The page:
(CTN NEWS) – On Friday, Canada’s Supreme Court maintained a bilateral immigration agreement that states that asylum applicants must submit an application in the country they first enter.
In an effort to reduce the number of people seeking asylum at the shared border, the Safe Third Country Agreement between the United States and Canada from 2002 states that migrants who go to an authorized Canadian crossing are sent back to the United States and instructed to apply there.
The contract was found legal by the supreme court.
Justice Nicholas Kasirer’s decision stated that “in my opinion, the record does not support the conclusion that the American detention regime is fundamentally unfair.”
On behalf of a number of applicants, including an Ethiopian Muslim woman who was detained after attempting to enter Canada from the U.S., the Canadian Council for Refugees challenged the legitimacy of the 2002 agreement.
Lawyers argued that many asylum seekers are not truly safe in the United States and requested the top court to rule that the legislation supporting the agreement breaches their right to life, liberty, and security.
Prior to a new arrangement announced in March, those who enter Canada at a location other than a port of entry, such as the facility on Roxham Road, were permitted to stay and request protection.
Through a gap that was addressed by that agreement, hundreds of immigrants seeking refuge were able to use back roads between New York state and Quebec, Canada. The decision also upholds the closure of that gap.
Canada’s Roxham Road
Less than five miles (8 kilometres) from the official border crossing, the Royal Canadian Mounted Police run a receiving centre to handle the influx of migrants who have been entering Canada illegally on Roxham Road near Champlain, New York, since early 2017.
Asylum seekers without citizenship in the United States or Canada, however, will be deported if they are apprehended within 14 days of crossing any point along the 3,145-mile (5,061-kilometer) border. This includes Roxham Road pedestrians.
President Joe Biden of the United States and Prime Minister Justin Trudeau of Canada came to an agreement in March as the U.S. Border Patrol responded to a sharp rise in unauthorised southbound crossings along the open Canadian border.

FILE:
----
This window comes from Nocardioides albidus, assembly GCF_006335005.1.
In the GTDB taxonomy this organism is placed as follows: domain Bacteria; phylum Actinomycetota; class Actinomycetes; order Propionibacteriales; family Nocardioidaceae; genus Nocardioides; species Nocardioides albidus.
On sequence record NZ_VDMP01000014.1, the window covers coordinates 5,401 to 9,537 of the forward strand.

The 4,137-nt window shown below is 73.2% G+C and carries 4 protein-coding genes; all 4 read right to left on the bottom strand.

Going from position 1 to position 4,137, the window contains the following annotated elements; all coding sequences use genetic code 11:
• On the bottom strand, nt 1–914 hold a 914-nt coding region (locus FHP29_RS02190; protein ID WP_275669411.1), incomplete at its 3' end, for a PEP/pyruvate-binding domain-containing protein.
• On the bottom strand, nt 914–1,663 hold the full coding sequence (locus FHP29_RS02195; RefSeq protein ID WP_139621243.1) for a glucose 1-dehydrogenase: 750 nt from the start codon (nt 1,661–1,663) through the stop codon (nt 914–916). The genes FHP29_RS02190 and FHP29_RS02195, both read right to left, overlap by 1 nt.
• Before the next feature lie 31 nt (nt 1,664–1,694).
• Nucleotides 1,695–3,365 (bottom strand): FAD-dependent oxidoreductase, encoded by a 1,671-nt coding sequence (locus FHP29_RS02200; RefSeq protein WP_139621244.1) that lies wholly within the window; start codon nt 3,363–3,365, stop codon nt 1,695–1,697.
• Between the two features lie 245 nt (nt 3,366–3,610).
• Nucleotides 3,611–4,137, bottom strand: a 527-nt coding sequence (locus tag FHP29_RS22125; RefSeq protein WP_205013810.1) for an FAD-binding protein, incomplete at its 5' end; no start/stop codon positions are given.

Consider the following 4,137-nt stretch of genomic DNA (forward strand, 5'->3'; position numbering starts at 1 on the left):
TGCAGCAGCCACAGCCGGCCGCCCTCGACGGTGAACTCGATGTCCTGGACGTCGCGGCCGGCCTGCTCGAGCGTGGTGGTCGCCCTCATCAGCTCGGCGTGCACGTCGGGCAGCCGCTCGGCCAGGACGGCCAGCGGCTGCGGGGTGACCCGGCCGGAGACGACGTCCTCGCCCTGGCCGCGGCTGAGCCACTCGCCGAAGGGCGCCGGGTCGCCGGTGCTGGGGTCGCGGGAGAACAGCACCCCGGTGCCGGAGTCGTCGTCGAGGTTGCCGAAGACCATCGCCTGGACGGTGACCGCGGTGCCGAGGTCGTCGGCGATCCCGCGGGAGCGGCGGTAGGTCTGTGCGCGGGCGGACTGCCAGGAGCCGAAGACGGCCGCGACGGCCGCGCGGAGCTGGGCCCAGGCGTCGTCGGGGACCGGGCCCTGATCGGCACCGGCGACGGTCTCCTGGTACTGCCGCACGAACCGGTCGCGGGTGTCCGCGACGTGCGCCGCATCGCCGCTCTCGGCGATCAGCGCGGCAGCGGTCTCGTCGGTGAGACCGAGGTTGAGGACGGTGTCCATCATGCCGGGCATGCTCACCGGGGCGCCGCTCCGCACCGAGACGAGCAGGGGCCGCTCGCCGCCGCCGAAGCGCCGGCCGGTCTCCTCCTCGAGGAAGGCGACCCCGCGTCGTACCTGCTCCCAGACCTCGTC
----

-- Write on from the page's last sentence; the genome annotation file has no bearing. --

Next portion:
Although fewer people cross the border illegally into the United States from Canada than from Mexico, there have been fatalities among those who attempted to do so on the Canadian side of the border.
According to Karen Musalo, director of the Centre for Gender & Refugee Studies in San Francisco, “by no objective assessment” can the U.S. be called secure for asylum seekers, making it difficult to understand how the Canadian high court came to its conclusion.
The statement said that “the Biden administration has embraced policies that deny refugees their right to seek protection, ultimately leading to their unlawful return to nations where they face persecution and torture.”
Seeking Refuge in Canada
Amnesty International claims that the updated agreement makes it even riskier and unfair for persons seeking asylum in Canada.
People from all around the world who seek asylum in Canada may be running away from persecution, violence, conflict, or other human rights violations.
Canada has a well-established programme for resettling refugees and a system for evaluating and handling refugee applications.
The Process For Seeking Refuge In Canada involves several steps:
- Claiming asylum: Individuals who arrive in Canada and believe they are in need of protection can make a claim for refugee status. They must prove that they have a well-founded fear of persecution based on their race, religion, nationality, political opinion, or membership in a particular social group.
- Initial assessment: The claimant’s case is reviewed by the Immigration and Refugee Board of Canada (IRB), an independent administrative tribunal. The claimant attends an interview to provide detailed information about their situation, and the IRB determines if there are reasonable grounds for the claim.
- Refugee hearing: If the claimant’s case passes the initial assessment, a refugee hearing is scheduled. The claimant presents their case and provides evidence supporting their claim for refugee status. The IRB considers all the evidence and makes a decision.
- Appeals process: If the claim is rejected, the claimant may have the option to appeal the decision to the Refugee Appeal Division (RAD) within the IRB. The RAD reviews the decision based on errors in law, fact, or mixed law and fact. Further appeals can be made to the Federal Court.
- Resettlement and integration: If a claim for refugee status is approved, the person is granted refugee protection and is eligible to stay in Canada. They may receive resettlement assistance, including temporary housing, financial support, and access to essential services. The government and various organizations help refugees integrate into Canadian society by providing language training, employment support, and other settlement services.
With a long history of welcoming migrants, Canada is regarded as one of the world leaders in the resettlement of refugees.
To identify and prioritise vulnerable people for resettlement, the government works closely with international organisations like the United Nations High Commissioner for Refugees (UNHCR).
It’s crucial to remember that the specific guidelines and practises for resettling refugees may change over time.
It is advised to visit Immigration, Refugees and Citizenship Canada’s (IRCC) official website for the most recent and comprehensive information.
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